Book Reviews, Love, Sociocultural Phenomena

The Desire of Desire – Eva Illouz: Why Love Hurts. A Sociological Explanation

Part 2

«At the heart of the hyper-modern imagination is the desire of desire, the fact that one is kept in a state of perpetual desire, and chooses to defer the gratification of one’s desire precisely in order to maintain one’s desire and to maintain the desired object with an aesthetic shape. … a desire that feeds itself and has little capacity to operate the shift from fantasy to daily life.» 

Eva Illouz, Why Love Hurts. A Sociological Explanation, Cambridge: Polity, 2013, pp. 234, 237.

The critique of reason

“Whether reason can give meaning to our lives is the fundamental question of modernity.” In fact, Illouz criticizes the way we deploy reason: “Non-scientific explanations might be superior to scientific ones because they are holistic and more organically connected to the totality of our lived experience…. To be tolerable, human existence requires a modicum of myth, illusion, and lying. Only lies and illusions can make the violence of social relationships bearable…. Knowledge and reason come at the price of desecrating that which we once revered…. Modernity is defined by its ambivalence toward its legitimating cultural core, by a sense of dread of the powers it may unleash.” (pp. 169, 157-8)

In the subchapter «Semiotic Certainty», Illouz turns to the subjects of ambiguity and seduction:  “Thick identities and ritualized behavior create semiotic certainty, which, paradoxically, is the condition for the creation of pleasurable ambiguous meanings…. Ambiguity is made possible when stabilized meanings are played with and twisted.  … It is thus semiotic certainty which can create ambiguity, the feeling of play and pleasure.  … In contrast, the emptying of romantic relationships from power relationships has the semiotic effect of making gender signs less marked, and thus of decreasing the capacity to generate ambiguity, often thought to be an ingredient of seduction.” (p. 190)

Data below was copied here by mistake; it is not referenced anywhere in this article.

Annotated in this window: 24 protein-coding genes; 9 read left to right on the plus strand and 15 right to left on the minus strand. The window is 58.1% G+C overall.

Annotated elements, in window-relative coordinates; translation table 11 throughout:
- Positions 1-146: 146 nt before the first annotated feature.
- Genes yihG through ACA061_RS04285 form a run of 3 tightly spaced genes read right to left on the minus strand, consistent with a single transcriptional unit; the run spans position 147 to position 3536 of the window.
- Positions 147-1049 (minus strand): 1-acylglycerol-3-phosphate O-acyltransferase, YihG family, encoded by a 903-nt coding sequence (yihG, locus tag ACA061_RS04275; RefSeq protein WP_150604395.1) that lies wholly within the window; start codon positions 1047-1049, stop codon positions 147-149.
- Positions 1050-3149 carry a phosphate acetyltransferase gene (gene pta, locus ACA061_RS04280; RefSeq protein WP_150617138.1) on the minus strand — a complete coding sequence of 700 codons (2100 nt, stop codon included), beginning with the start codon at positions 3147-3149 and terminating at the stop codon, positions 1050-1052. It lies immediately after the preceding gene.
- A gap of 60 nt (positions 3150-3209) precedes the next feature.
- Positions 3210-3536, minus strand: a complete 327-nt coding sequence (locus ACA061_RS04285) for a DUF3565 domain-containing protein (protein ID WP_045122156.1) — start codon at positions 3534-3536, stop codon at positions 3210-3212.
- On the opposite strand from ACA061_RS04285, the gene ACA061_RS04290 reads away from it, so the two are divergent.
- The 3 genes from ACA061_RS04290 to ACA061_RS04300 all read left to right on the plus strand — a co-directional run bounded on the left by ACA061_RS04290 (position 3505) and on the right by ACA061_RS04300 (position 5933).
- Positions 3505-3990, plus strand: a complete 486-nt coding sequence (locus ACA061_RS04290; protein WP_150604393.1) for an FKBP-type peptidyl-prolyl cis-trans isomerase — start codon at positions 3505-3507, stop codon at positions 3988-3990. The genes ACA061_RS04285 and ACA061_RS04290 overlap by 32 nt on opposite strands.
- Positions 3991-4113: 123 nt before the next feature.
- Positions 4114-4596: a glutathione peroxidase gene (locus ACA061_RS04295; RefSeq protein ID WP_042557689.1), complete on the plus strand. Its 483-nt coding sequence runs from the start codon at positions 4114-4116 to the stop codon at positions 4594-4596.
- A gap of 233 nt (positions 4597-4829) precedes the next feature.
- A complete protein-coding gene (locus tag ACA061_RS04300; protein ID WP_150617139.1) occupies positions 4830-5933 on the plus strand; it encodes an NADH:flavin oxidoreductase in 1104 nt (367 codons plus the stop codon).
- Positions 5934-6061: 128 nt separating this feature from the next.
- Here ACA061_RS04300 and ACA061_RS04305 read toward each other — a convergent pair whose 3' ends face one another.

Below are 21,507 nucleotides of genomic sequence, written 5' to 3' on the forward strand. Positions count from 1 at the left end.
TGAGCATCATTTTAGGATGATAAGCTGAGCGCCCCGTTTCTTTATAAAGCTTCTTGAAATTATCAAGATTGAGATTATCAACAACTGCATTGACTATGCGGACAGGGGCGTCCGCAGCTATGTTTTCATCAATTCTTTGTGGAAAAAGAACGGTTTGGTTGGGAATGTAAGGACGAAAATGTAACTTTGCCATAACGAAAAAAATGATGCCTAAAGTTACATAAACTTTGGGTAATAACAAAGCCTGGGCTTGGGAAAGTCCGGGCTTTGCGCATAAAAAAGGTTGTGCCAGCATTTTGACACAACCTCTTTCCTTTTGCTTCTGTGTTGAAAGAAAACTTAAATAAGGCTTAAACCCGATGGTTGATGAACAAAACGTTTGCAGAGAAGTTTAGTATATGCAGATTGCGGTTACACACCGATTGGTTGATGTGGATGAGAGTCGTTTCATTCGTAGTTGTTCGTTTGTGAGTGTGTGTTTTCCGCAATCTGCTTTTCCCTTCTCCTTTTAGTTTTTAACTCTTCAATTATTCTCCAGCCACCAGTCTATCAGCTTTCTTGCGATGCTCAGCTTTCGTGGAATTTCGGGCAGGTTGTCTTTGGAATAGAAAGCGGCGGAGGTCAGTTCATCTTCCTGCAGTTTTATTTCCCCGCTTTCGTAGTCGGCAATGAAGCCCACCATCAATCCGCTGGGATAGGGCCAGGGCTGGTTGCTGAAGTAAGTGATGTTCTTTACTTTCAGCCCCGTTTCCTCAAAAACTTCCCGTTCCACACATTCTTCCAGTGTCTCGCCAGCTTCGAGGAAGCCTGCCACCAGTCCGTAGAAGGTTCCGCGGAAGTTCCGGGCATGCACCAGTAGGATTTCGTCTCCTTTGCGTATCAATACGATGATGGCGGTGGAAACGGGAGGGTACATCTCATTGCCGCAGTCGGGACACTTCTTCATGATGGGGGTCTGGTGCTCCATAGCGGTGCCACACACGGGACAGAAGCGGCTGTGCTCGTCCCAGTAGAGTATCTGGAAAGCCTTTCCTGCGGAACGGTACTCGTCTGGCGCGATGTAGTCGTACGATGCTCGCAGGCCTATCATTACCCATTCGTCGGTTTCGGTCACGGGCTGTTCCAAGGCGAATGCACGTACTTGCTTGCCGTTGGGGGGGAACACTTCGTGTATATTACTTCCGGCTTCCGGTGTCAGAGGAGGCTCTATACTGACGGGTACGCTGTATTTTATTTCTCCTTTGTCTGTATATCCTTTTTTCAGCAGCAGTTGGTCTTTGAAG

Liberté – Égalité – Séduction

«Seduction often uses ambiguous codes, which make the prototypical seducers of Western culture exemplary of a certain form of freedom from morality… Seducers use ambiguous speech because they do not feel accountable to norms of sincerity and symmetry. So-called ‹politically correct› practices, by contrast, request a form of transparency and lack of ambiguity—so as to ensure maximum contractual freedom and equality, and thus neutralize the traditional rhetorical and emotional halo of seduction. The rationalization of love has undermined the regimes of meaning on which eroticism and love are based…. What makes politically correct language unacceptable is that it excludes the emotional fantasies and pleasure on which traditional gender relations are built, but does not fundamentally shake or transform the structure of gender inequalities which gnaw at the emotional core of relationships…. In other words, equality demands a redefinition of eroticism and romantic desire that has yet to be accomplished (pp. 191–192).»

Illouz is spot on in quoting her US colleague Jeffrey Alexander, that it is «the quality of avoiding determination by rational thought or moral understanding, not absolute dissociation from them, that makes an experience aesthetic; the very freedom from a priori determination that, subsequent to the aesthetic experience, allows greater conceptual and moral development in turn (p. 192).»

Freedom of choice and freedom from choice

Illouz continues on the subject of freedom: “If—as many agree—the cult of freedom in the economic realm can and does sometimes have devastating consequences—producing uncertainty and large income inequalities, for example—then we should at the very least similarly inquire about its consequences in the personal, emotional, and sexual realms. In the same way that freedom in the economic realm creates inequalities and makes them invisible, freedom in the sexual realm has had the same effect of obscuring the social conditions which make possible the emotional domination of men over women.” (p. 240)

Moreover, Illouz identifies the risks and dangers that our extended and worn-out notion of freedom involves in political terms, too. For freedom can lead to aporia and incapacity to choose, or even to eliminating the desire to exercise choice altogether: “If there is a history of freedom, then we can say that we have moved from the struggle for freedom to the difficulty to choose, and even to the right not to choose.” (p. 108)

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